- Custody Cases and Special Immigrant Juveniles in Maryland
- March 24, 2015 | Author: Hadrian N. Hatfield
- Law Firm: Shulman, Rogers, Gandal, Pordy & Ecker, P.A. - Potomac Office
- A recent reported decision from the Maryland Court of Special Appeals highlights a point made in MFLV a few months ago: immigration issues can play a big role in family law cases. The lesson from this case is that a few well placed questions and a little technical drafting might mean some children get to stay with their family in the United States instead of being deported. Professionals working with custody situations need the ability to spot and address the issues raised by this case.
The opinion is Simbaina v. Bunay, Md. Ct. Sp. App. No 01092 (Feb. 3, 2015). In this case, the appellate court ruled that the Circuit Courts in Maryland can make determinations related to whether a child qualifies for “Special Immigrant Juvenile” (“SIJ”) status, even in divorce cases where the parents have a consent agreement that gives custody to one of the parents. State court SIJ determinations in these situations potentially provide a much better, faster, and more efficient way for children to avoid otherwise horrible consequences.
The purpose of the SIJ status is to protect undocumented children under the age of 21 from abuse, neglect or abandonment by allowing them to apply for permanent residency in the United States. To qualify for SIJ status, the child first needs an SIJ-“predicate order” from a state juvenile court, defined as “a court located in the United States having jurisdiction under State law to make judicial determinations about the custody and care of juveniles.” It can include, among others, a family court or a county court at law.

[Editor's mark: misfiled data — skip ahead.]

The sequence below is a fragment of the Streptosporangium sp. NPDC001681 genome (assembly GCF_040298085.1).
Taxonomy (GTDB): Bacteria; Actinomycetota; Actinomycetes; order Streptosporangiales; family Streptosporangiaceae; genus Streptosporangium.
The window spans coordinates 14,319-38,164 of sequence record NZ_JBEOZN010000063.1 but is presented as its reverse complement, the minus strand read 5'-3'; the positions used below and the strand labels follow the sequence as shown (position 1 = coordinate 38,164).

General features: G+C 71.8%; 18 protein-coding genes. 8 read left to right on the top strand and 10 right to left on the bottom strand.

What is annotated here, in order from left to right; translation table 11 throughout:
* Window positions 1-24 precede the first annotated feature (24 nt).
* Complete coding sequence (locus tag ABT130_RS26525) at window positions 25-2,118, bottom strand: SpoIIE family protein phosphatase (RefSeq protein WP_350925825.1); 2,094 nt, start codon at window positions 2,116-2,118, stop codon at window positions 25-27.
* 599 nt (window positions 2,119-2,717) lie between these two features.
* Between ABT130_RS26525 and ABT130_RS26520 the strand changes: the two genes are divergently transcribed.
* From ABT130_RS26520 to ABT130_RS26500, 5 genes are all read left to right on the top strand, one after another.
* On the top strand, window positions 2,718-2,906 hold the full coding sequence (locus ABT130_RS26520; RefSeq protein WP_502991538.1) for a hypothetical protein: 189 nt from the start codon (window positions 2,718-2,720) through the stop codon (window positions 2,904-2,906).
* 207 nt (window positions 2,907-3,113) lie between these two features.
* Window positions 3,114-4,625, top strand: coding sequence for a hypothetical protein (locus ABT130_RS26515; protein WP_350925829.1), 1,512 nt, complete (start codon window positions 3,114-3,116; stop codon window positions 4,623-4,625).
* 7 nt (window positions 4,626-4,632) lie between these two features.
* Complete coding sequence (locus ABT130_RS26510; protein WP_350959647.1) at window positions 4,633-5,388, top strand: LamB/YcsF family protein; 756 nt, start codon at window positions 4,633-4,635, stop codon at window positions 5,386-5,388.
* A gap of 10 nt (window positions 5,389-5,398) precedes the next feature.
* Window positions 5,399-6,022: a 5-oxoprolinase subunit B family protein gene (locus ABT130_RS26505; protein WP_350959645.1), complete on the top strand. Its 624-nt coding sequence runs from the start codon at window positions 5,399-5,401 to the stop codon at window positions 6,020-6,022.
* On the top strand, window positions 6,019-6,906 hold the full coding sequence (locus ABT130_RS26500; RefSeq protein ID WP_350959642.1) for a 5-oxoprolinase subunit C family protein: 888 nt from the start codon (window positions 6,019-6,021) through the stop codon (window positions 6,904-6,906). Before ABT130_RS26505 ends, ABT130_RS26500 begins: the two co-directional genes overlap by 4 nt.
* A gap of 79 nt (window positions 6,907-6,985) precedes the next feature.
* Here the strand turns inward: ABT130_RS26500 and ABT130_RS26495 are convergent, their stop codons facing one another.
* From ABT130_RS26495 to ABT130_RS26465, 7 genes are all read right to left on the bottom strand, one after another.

An undocumented minor child under age 21, present in the United States and unmarried, may petition the U.S. Citizenship and Immigration Services (“CIS”) for SIJ status if a juvenile court has made the determinations needed for a “predicate order.” Essentially, for purposes of family law attorneys, a “predicate order” can include any order granting custody to a parent. Such orders also must find that “reunification with 1 or both of the immigrant [child]’s parents is not viable due to abuse, neglect, abandonment, or a similar basis found under State law.” Finally, such orders must find that “it would not be in the alien [child]’s best interest to be returned to the alien [child]’s or parent’s previous country of nationality or country of last habitual residence.”
In the Simbaina case, the Circuit Court had indicated the mother, who filed for divorce with a parenting agreement that gave her custody and consented to a court order that made the required determinations, needed to file a separate action. The Court of Special Appeals disagreed. Moreover, Maryland also recently enacted a law that specifies courts have jurisdiction to make SIJ status determinations for minors under the age of 21. Fortunately for undocumented minors in Maryland, the process in this state has become more straightforward and efficient.
It should be noted that the federal statute creating the SIJ status has been amended a number of times, including recently, and that state courts continue to interpret its provisions, some of which are controversial. Other conditions, in addition to a “predicate order,” exist before a minor child can be approved by CIS for SIJ status. Moreover, important consequences arise from qualifying for SIJ status, including the inability to help other family members immigrate to the U.S. And adverse consequences can exist from applying and failing to obtain SIJ status. Advice in this area, therefore, should be given carefully and in consultation with competent immigration counsel.